How Advocacy Influences Policy in Washington, D.C.
Lobbyists, think tanks, activists, diplomats, international organizations, and the media all have an influence on policy in Washington, D.C. A lone citizen picking up the telephone can impact policy, as can the largest corporations and their legions of professional lobbyists and lawyers.
Together, the diverse players interested in influencing policy all participate in the policymaking process through advocacy, which is a critical element in the government decision-making process. Advocacy is employed to influence any and all decisions by policymakers, as diverse as spending money on new infrastructure, banning certain food additives, and pressing a foreign government on a particular issue of concern.
Advocacy means taking steps to influence policy. It can be broad-based and focused on changing public opinion on a given issue, or it can be extremely specific and focused on changing the opinion of a single legislator or regulator. Most advocacy falls somewhere between these two extremes.
In the United States, advocacy from interested parties has become part and parcel of how the government makes informed decisions. In fact, our government views input from outside sources and stakeholders as essential and has established formal rulemaking processes for obtaining stakeholder views in a systematic manner.
Integrating the viewpoints and expertise of all stakeholders on a given issue helps to ensure that the outcome — whether legislation, administrative rules and regulations, or policy — is well balanced.
Is there any difference between advocacy and lobbying? The answer, like much of what occurs in Washington, is complicated. Advocacy is generally considered to encompass a broader array of policy activities than lobbying. Numerous interests actively advocate, including individuals, non-governmental organizations (NGOs), business groups, academic and research institutions, key opinion leaders, foreign governments, and international organizations.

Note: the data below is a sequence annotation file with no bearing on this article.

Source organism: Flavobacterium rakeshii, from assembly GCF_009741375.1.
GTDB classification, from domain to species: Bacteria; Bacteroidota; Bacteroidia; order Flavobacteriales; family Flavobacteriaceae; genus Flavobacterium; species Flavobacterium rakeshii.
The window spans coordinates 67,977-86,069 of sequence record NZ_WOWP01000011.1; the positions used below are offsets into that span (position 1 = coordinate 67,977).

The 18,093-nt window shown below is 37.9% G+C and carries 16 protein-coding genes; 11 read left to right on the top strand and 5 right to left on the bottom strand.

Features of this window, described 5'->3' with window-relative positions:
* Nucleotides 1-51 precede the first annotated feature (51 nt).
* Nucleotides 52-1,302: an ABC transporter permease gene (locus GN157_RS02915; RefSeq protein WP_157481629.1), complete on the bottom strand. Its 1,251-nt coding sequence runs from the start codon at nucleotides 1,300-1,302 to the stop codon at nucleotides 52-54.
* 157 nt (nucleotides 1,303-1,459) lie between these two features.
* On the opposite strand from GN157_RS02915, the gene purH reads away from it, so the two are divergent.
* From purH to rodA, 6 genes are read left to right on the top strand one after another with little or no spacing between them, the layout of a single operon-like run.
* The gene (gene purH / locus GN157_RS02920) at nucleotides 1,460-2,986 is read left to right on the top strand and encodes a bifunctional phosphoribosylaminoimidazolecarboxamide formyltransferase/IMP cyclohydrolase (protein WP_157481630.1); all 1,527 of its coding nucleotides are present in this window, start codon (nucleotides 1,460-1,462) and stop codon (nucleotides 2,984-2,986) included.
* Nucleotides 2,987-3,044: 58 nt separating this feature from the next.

Advocacy can be conducted by a third party expressing support for, or opposition to, an issue or by a direct representative of a particular interest or cause.
Legally, lobbying seems to have a more specific definition, but that doesn’t mean the definition isn’t still the subject of debate. The Lobbying Disclosure Act contains specific rules that describe when an individual is required to register publicly as a lobbyist.
The Internal Revenue Service defines lobbying as activities that influence legislation — not activities that influence decisions by executive officials or general advocacy activities in the public policy arena. (The IRS gets involved in the definition business because it limits the amount of lobbying done by nonprofits that wish to qualify for tax-exempt status.)
While some Washingtonians could write you a dissertation on how advocacy differs from lobbying, others use the terms interchangeably. The ultimate aim of both activities is the same: to influence policy. Don’t get hung up on the semantic differences here. Just keep in mind that some people can’t say the word lobbying without spitting in contempt, so to be safe, you can use the word advocacy as a catchall euphemism.